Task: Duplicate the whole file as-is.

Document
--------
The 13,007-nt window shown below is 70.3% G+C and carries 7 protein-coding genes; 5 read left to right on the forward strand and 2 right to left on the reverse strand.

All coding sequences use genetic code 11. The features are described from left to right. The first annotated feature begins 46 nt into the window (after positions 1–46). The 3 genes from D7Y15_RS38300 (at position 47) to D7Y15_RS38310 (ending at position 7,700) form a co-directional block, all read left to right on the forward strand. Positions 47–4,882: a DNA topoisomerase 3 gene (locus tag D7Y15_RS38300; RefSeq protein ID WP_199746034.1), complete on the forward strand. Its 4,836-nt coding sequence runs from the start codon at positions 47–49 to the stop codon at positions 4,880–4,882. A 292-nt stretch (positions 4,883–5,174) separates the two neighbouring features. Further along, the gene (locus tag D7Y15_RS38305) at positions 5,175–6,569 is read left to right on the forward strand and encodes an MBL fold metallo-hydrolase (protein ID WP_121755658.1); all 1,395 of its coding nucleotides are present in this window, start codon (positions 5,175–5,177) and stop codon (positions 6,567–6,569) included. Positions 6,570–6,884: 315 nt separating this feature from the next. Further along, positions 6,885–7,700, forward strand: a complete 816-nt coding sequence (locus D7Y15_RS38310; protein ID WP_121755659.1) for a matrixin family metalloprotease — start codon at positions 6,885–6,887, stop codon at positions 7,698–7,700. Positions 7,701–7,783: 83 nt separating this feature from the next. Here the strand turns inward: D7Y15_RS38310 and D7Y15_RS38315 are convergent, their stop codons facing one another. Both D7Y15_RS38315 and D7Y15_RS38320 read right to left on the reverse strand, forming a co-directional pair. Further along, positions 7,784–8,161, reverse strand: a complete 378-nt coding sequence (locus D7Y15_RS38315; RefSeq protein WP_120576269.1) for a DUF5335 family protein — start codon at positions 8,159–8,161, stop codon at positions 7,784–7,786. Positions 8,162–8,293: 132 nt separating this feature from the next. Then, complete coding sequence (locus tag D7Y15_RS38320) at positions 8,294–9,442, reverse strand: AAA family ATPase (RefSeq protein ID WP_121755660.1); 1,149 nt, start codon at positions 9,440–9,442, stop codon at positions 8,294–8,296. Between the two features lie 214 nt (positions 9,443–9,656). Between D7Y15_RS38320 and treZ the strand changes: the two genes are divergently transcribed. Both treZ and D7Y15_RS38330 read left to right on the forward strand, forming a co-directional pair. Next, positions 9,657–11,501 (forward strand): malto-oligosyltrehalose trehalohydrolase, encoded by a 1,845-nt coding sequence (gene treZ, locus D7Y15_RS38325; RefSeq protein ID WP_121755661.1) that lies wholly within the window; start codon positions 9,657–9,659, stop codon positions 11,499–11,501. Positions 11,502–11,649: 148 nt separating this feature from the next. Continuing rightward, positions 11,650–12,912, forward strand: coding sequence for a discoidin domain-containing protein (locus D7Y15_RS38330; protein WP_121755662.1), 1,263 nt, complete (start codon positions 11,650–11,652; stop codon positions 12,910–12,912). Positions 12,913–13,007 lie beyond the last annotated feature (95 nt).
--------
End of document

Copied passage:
The 13,007-nt window shown below is 70.3% G+C and carries 7 protein-coding genes; 5 read left to right on the forward strand and 2 right to left on the reverse strand.

All coding sequences use genetic code 11. The features are described from left to right. The first annotated feature begins 46 nt into the window (after positions 1–46). The 3 genes from D7Y15_RS38300 (at position 47) to D7Y15_RS38310 (ending at position 7,700) form a co-directional block, all read left to right on the forward strand. Positions 47–4,882: a DNA topoisomerase 3 gene (locus tag D7Y15_RS38300; RefSeq protein ID WP_199746034.1), complete on the forward strand. Its 4,836-nt coding sequence runs from the start codon at positions 47–49 to the stop codon at positions 4,880–4,882. A 292-nt stretch (positions 4,883–5,174) separates the two neighbouring features. Further along, the gene (locus tag D7Y15_RS38305) at positions 5,175–6,569 is read left to right on the forward strand and encodes an MBL fold metallo-hydrolase (protein ID WP_121755658.1); all 1,395 of its coding nucleotides are present in this window, start codon (positions 5,175–5,177) and stop codon (positions 6,567–6,569) included. Positions 6,570–6,884: 315 nt separating this feature from the next. Further along, positions 6,885–7,700, forward strand: a complete 816-nt coding sequence (locus D7Y15_RS38310; protein ID WP_121755659.1) for a matrixin family metalloprotease — start codon at positions 6,885–6,887, stop codon at positions 7,698–7,700. Positions 7,701–7,783: 83 nt separating this feature from the next. Here the strand turns inward: D7Y15_RS38310 and D7Y15_RS38315 are convergent, their stop codons facing one another. Both D7Y15_RS38315 and D7Y15_RS38320 read right to left on the reverse strand, forming a co-directional pair. Further along, positions 7,784–8,161, reverse strand: a complete 378-nt coding sequence (locus D7Y15_RS38315; RefSeq protein WP_120576269.1) for a DUF5335 family protein — start codon at positions 8,159–8,161, stop codon at positions 7,784–7,786. Positions 8,162–8,293: 132 nt separating this feature from the next. Then, complete coding sequence (locus tag D7Y15_RS38320) at positions 8,294–9,442, reverse strand: AAA family ATPase (RefSeq protein ID WP_121755660.1); 1,149 nt, start codon at positions 9,440–9,442, stop codon at positions 8,294–8,296. Between the two features lie 214 nt (positions 9,443–9,656). Between D7Y15_RS38320 and treZ the strand changes: the two genes are divergently transcribed. Both treZ and D7Y15_RS38330 read left to right on the forward strand, forming a co-directional pair. Next, positions 9,657–11,501 (forward strand): malto-oligosyltrehalose trehalohydrolase, encoded by a 1,845-nt coding sequence (gene treZ, locus D7Y15_RS38325; RefSeq protein ID WP_121755661.1) that lies wholly within the window; start codon positions 9,657–9,659, stop codon positions 11,499–11,501. Positions 11,502–11,649: 148 nt separating this feature from the next. Continuing rightward, positions 11,650–12,912, forward strand: coding sequence for a discoidin domain-containing protein (locus D7Y15_RS38330; protein WP_121755662.1), 1,263 nt, complete (start codon positions 11,650–11,652; stop codon positions 12,910–12,912). Positions 12,913–13,007 lie beyond the last annotated feature (95 nt).